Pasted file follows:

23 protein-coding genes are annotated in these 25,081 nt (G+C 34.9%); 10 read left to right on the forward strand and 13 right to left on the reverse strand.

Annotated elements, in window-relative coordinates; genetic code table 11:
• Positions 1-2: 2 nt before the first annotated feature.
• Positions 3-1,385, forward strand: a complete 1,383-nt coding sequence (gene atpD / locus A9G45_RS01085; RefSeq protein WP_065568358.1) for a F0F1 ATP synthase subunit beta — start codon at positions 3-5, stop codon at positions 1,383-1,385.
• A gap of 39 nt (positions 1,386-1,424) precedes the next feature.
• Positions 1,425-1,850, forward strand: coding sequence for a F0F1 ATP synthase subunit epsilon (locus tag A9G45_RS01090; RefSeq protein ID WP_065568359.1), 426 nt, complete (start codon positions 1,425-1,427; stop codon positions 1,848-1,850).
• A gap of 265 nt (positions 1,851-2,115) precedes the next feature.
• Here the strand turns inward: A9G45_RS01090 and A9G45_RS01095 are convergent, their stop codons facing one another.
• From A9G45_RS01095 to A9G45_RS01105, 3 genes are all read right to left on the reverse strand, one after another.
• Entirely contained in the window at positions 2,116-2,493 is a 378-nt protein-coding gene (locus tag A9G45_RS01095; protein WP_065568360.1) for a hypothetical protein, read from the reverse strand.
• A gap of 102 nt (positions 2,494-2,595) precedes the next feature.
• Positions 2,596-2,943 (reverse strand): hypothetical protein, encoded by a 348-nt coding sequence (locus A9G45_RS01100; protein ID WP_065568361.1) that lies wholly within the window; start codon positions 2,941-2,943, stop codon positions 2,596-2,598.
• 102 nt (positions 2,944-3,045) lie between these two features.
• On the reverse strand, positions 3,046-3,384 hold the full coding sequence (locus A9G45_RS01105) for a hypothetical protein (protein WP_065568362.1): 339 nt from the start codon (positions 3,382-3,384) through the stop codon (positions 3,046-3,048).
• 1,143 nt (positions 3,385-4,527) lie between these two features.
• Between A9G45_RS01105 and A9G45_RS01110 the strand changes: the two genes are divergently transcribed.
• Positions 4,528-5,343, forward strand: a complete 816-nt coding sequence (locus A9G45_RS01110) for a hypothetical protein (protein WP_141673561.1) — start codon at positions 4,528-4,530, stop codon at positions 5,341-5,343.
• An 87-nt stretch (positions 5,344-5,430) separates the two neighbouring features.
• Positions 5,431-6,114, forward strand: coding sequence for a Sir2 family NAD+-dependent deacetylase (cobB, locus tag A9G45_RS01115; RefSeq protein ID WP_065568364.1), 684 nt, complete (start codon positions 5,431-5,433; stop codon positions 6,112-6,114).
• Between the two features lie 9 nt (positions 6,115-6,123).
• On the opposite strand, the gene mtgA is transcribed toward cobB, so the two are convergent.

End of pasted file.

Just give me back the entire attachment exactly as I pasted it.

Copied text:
23 protein-coding genes are annotated in these 25,081 nt (G+C 34.9%); 10 read left to right on the forward strand and 13 right to left on the reverse strand.

Annotated elements, in window-relative coordinates; genetic code table 11:
• Positions 1-2: 2 nt before the first annotated feature.
• Positions 3-1,385, forward strand: a complete 1,383-nt coding sequence (gene atpD / locus A9G45_RS01085; RefSeq protein WP_065568358.1) for a F0F1 ATP synthase subunit beta — start codon at positions 3-5, stop codon at positions 1,383-1,385.
• A gap of 39 nt (positions 1,386-1,424) precedes the next feature.
• Positions 1,425-1,850, forward strand: coding sequence for a F0F1 ATP synthase subunit epsilon (locus tag A9G45_RS01090; RefSeq protein ID WP_065568359.1), 426 nt, complete (start codon positions 1,425-1,427; stop codon positions 1,848-1,850).
• A gap of 265 nt (positions 1,851-2,115) precedes the next feature.
• Here the strand turns inward: A9G45_RS01090 and A9G45_RS01095 are convergent, their stop codons facing one another.
• From A9G45_RS01095 to A9G45_RS01105, 3 genes are all read right to left on the reverse strand, one after another.
• Entirely contained in the window at positions 2,116-2,493 is a 378-nt protein-coding gene (locus tag A9G45_RS01095; protein WP_065568360.1) for a hypothetical protein, read from the reverse strand.
• A gap of 102 nt (positions 2,494-2,595) precedes the next feature.
• Positions 2,596-2,943 (reverse strand): hypothetical protein, encoded by a 348-nt coding sequence (locus A9G45_RS01100; protein ID WP_065568361.1) that lies wholly within the window; start codon positions 2,941-2,943, stop codon positions 2,596-2,598.
• 102 nt (positions 2,944-3,045) lie between these two features.
• On the reverse strand, positions 3,046-3,384 hold the full coding sequence (locus A9G45_RS01105) for a hypothetical protein (protein WP_065568362.1): 339 nt from the start codon (positions 3,382-3,384) through the stop codon (positions 3,046-3,048).
• 1,143 nt (positions 3,385-4,527) lie between these two features.
• Between A9G45_RS01105 and A9G45_RS01110 the strand changes: the two genes are divergently transcribed.
• Positions 4,528-5,343, forward strand: a complete 816-nt coding sequence (locus A9G45_RS01110) for a hypothetical protein (protein WP_141673561.1) — start codon at positions 4,528-4,530, stop codon at positions 5,341-5,343.
• An 87-nt stretch (positions 5,344-5,430) separates the two neighbouring features.
• Positions 5,431-6,114, forward strand: coding sequence for a Sir2 family NAD+-dependent deacetylase (cobB, locus tag A9G45_RS01115; RefSeq protein ID WP_065568364.1), 684 nt, complete (start codon positions 5,431-5,433; stop codon positions 6,112-6,114).
• Between the two features lie 9 nt (positions 6,115-6,123).
• On the opposite strand, the gene mtgA is transcribed toward cobB, so the two are convergent.